Water is used in industrial and manufacturing processes as a raw material, for conveyance, heating, cooling, cleaning, sanitizing, and landscaping.
California’s wine industry alone uses 4.4 billion gallons of water per year to process grapes into wine.
COMPETITIVE ADVANTAGE VS. SUSTAINABILITY
Today’s investments in water conservation, improvements in efficiency, and reuse technologies will provide a competitive advantage in the future. This will ensure that agriculture and related processing activities continue to play an important role in wine and other industrial communities while protecting our ecosystems for current and future generations.
The struggle between true sustainability--in simplest terms, the ability of an ecosystem to renew itself--and the economics of business is a challenge for most industries. Those that embrace the former and integrate sustainable practices into their businesses will be standing strong as regulations and natural resources continue to impact business activities.
Heritage Systems has developed products and services founded on verifiable technical principals and best environmental practices. Our process water products and services reduce the carbon footprint, minimize impacts on our water resources, save energy and reduce waste.
To us, sustainability is not a trend. It’s a culture that we embrace. Join us.
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Predominate wastewater treatment methods used by the wine, food processing and industrial communities employ biological processes, which require an energy source, a source of carbon, nutrients, and a permissive range of physical conditions, such as proper oxygen, temperature, and pH levels.
BACTERIA AND BOD
Within any biological wastewater treatment system, heterotrophic bacteria (bacteria that utilize and degrade carbon molecules as a food substrate, measured by biochemical oxygen demand, or BOD ) require a number of nutrients in their diet to maintain growth and reproduction. In addition to carbon and water, the requisite nutrients are nitrogen and phosphorus. Other micronutrients are ordinarily not a limiting factor since they are usually available in the trace amounts needed.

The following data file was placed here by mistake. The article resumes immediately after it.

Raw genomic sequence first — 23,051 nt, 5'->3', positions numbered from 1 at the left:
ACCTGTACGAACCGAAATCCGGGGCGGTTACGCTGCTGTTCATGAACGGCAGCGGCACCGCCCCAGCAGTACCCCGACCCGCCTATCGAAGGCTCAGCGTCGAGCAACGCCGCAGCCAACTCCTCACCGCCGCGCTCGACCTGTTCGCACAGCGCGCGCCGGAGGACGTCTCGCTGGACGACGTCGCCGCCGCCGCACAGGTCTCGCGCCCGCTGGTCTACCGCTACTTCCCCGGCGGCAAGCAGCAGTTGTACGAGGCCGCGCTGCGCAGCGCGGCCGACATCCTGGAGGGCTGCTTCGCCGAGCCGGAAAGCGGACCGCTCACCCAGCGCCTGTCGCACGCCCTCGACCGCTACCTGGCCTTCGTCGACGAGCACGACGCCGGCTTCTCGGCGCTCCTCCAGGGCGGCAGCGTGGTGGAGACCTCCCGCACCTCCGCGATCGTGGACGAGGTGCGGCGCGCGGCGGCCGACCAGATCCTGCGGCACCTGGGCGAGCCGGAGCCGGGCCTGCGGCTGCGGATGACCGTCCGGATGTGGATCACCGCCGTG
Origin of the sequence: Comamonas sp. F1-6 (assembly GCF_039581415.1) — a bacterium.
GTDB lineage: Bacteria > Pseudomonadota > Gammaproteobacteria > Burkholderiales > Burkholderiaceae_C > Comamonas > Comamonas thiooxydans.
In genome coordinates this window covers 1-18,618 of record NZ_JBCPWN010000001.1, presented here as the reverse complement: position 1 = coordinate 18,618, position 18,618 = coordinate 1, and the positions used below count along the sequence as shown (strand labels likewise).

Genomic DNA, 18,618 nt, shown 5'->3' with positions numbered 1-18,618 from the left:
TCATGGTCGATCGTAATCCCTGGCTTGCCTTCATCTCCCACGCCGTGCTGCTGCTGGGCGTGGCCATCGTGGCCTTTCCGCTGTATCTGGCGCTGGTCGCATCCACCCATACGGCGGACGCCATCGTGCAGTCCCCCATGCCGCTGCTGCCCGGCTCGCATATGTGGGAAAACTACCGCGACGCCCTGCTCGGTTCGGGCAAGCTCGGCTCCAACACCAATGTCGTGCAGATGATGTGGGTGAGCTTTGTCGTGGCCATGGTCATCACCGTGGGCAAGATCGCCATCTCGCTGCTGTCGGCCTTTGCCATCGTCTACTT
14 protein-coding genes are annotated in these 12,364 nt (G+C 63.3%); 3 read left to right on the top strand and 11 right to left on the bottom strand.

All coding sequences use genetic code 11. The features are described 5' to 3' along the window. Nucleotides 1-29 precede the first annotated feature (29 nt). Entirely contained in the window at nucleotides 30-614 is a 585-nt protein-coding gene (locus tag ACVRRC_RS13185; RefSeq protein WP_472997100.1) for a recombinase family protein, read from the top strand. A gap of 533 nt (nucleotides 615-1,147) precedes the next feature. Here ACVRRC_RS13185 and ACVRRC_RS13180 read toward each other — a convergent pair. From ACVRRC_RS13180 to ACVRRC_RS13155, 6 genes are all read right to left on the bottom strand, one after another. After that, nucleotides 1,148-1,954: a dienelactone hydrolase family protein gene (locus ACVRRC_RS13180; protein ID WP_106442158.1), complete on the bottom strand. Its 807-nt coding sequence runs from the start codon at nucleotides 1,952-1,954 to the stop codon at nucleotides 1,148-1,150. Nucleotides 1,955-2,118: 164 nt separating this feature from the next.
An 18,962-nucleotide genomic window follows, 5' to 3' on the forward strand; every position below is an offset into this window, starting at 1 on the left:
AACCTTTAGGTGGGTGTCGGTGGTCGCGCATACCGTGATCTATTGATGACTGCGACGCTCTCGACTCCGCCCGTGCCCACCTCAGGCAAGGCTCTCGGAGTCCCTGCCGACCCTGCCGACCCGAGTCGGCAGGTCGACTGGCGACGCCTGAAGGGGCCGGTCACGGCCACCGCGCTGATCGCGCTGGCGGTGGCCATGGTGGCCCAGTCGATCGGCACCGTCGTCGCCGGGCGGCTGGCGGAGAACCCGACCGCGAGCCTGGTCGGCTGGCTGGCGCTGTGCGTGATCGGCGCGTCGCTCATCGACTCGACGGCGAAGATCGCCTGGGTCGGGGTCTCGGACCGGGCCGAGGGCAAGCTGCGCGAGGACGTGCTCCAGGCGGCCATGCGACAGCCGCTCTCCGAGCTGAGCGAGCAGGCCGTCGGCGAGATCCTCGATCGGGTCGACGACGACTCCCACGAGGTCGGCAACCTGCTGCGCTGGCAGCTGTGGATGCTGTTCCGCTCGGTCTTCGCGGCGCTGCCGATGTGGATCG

NUTRIENT CHALLENGES IN WASTEWATER
For example, the nature of the fermentation processes that occur in the winery, wastewater sources lack nitrogen at sufficient levels to promote active bacterial growth and reproduction. Phosphorus is generally present in sufficient quantities, and augmentation is rarely necessary. Without supplemental nitrogen, however, bacterial populations will not be strong enough to handle the variable conditions of BOD and flow. This will lead to incomplete BOD removal and a wastewater that is unsuitable for land applications.
The nutrient chemistries Heritage Systems administers are custom applications, specific to both your treatment process and the deficiency that requires remedy. Along with this, we supply you with engineered solutions for tanks, containment, pumps, piping, controllers and sensors. This equipment is owned and operated by us so there is no capital expenditure to impact your budget!
Members of the wine, food processing and industrial communities are to be commended in their efforts to reduce their environmental footprint. They seek strategies to become greener in the use of raw materials, like water and energy, and in the discharge of by-products--such as carbon, heat, odor, salinity, dissolved solids and organics--which in the past were considered benign. As water becomes a scarcer resource, stakeholders are responding by developing sustainable policies based on effective water and wastewater usage strategies.
EMERGING WASTEWATER TREATMENT PROCESSES
Many small-footprint, highly efficient forms of biological treatment processes are being implemented as the primary methods of wastewater treatment. These include bioreactors, clarification, sequencing batch reactors, membrane bioreactors, anaerobic treatment processes and fixed film bioreactors.
Operation and maintenance of these systems are much more involved when compared to traditional facultative wastewater treatment ponds.